Long and Short Investing: Doing Well When Things Go Badly

Julian Koski, Co-Founder and Chief Investment Officer, New Age Alpha
Feb 10, 2020 10:38:55 AM 3 min read

While the aim of business, as well as society, is progress and improving technology, rarely is every action considered a step forward. In sports, teams take the time to shed previously good players to develop the raw talents of new ones.  Fans call these rebuilding years.  In business, managers may let some employees go to make way for new technology and new business practices. They call this consolidation. Depending on one’s time horizon, goals, and vision these actions may simply be appropriate, but at a certain point, they are necessary. Accounting for this natural process, prices in the stock market may trend down on certain stocks for significant periods of time, only to rebound even stronger.  

Companies or sectors going through these transitions generate market cycles. It is also important to know that sector cycles may or may not overlap, but when they do and the entire economy contracts, it’s possible to have a recession. Given that these business cycles and subsequent price movements are natural and inevitable, why do the majority of investors consider the safest, lowest-risk method of investing to be long-term, long-only investing? Our natural alternative is to invest on the long side for rising companies and be able to short on falling companies.

How to know when to use long and short investing

One potential rationale for long-only investing is the timing risk that comes along with shorting, whereby an investor may not have confidence in his ability to catch market cycles. Another potential rationale comes from the risks of being wrong on a short position. When an investor buys or goes long a stock, the maximum loss is 100% of his capital.  But when an investor shorts, a stock doubling would result in 100% loss, a stock tripling would result in a 200% loss! In general, losses may be unlimited. Conversely, returns on being long may be infinite as a stock rises above price targets and gains momentum. On the other hand, the best scenario for someone with a short position is that the company is found insolvent or files bankruptcy, resulting in a stock price of zero and a return of 100%.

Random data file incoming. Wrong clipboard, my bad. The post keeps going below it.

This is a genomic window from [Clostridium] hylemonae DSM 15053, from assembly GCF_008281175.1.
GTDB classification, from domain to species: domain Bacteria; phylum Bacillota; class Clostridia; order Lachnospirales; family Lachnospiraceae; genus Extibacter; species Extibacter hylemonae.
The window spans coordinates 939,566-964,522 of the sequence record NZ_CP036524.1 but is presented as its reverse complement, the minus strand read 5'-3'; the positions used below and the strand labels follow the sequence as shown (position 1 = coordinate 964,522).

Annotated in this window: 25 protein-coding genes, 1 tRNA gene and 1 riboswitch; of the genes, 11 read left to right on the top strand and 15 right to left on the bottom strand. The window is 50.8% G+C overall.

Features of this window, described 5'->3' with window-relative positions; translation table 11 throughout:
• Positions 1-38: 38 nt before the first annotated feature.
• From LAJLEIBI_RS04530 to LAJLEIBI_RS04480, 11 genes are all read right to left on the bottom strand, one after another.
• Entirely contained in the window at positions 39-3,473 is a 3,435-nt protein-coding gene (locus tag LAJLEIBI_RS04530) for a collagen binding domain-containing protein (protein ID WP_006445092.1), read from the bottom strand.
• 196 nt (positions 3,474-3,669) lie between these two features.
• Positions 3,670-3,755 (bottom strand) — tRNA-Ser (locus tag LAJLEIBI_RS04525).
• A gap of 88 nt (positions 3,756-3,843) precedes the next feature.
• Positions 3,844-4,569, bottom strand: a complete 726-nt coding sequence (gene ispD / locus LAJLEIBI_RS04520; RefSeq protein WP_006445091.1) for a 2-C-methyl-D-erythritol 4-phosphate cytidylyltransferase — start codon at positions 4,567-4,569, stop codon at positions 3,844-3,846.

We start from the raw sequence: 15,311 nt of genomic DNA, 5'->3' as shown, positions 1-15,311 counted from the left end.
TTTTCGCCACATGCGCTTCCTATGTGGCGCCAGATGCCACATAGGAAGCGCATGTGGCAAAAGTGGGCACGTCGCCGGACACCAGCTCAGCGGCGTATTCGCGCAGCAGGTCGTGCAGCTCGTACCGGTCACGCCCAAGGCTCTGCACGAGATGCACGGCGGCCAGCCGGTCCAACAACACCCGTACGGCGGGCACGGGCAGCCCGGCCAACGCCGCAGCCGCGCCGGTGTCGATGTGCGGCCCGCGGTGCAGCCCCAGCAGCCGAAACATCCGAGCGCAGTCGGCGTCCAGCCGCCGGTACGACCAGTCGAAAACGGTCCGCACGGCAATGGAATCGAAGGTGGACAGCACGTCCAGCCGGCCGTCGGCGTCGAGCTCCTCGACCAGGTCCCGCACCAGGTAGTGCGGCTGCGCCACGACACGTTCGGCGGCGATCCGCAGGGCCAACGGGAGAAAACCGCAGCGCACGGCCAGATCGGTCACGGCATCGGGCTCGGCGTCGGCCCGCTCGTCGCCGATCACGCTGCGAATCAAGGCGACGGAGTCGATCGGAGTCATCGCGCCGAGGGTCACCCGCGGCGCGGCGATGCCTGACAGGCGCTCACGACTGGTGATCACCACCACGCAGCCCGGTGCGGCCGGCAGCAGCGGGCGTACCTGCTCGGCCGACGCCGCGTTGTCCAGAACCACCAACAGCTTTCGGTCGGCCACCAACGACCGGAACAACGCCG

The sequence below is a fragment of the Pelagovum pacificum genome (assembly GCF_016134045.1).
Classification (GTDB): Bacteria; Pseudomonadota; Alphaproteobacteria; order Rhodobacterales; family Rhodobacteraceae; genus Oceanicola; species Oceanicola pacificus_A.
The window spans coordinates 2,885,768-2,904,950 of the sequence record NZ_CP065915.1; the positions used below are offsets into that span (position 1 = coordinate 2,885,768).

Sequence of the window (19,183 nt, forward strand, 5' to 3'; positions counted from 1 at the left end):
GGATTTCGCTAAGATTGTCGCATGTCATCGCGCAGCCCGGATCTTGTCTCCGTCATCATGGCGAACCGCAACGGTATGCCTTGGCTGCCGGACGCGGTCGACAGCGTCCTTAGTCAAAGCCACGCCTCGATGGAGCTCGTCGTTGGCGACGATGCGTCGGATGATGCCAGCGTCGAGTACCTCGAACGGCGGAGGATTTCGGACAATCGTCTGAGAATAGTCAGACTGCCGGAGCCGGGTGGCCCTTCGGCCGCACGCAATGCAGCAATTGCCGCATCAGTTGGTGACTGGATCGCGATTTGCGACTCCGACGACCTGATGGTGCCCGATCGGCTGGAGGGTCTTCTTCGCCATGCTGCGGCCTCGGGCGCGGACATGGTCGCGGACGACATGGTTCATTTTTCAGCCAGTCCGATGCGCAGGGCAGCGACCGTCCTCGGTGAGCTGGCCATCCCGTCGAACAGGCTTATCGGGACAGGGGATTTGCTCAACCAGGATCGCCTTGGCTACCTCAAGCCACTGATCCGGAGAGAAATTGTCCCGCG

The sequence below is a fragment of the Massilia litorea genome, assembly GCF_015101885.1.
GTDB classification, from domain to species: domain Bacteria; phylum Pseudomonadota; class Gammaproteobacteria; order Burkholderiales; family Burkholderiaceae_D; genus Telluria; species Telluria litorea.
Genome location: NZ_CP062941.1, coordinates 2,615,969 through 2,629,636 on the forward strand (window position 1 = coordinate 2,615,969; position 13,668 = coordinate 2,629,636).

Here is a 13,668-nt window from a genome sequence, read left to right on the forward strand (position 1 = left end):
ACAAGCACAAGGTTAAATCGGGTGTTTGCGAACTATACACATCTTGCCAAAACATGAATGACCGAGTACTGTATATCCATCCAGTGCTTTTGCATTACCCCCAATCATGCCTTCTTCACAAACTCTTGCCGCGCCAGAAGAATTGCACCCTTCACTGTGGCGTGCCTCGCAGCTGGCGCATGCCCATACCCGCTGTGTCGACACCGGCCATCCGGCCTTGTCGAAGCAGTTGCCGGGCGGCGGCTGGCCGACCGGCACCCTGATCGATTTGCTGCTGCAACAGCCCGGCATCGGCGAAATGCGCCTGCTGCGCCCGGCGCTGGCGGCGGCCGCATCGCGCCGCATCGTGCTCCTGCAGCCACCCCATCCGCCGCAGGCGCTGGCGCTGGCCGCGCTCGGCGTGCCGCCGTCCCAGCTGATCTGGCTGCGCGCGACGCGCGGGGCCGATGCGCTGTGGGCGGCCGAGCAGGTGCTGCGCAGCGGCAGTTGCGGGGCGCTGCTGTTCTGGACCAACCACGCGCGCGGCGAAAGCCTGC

Being short dramatically increases the need for active management to balance out this inherent risk/reward circumstance. It also requires a significant amount of work and research to select the right stocks at the right time. Since the March 2009 market bottom, long/ short investing has been unpopular  due to the active liquidity injections of the Fed through quantitative easing and the overwhelming upward trajectory of the market.  Although the S&P 500 has returned roughly 390% from the bottom, this performance has come with ten or so peak to trough moves of 8% or more. Being active and willing to short can lead to significant outperformance during such periods. However, the media prefers to focus on the underperformance of most of the long/short strategies during the historic and unprecedented bull market of the last ten years.  All this despite September to December of 2018 being the worst drawdown since 2009.

An investing strategy's ability to adapt

These days, it is possible to use technology and algorithms to perform the heavy research burden required to identify when a company is turning.  A great deal of research has shown various indicators are surprisingly reliable when it comes to anticipating such things.  An investment approach should, therefore, be flexible and active, allowing the short-selling process to contribute to performance at the right times.

CC: NAA10027

Julian
Kern
Co-Written by Julian Koski, Co-Founder and Chief Investment Officer and Andy Kern, Senior Portfolio Manager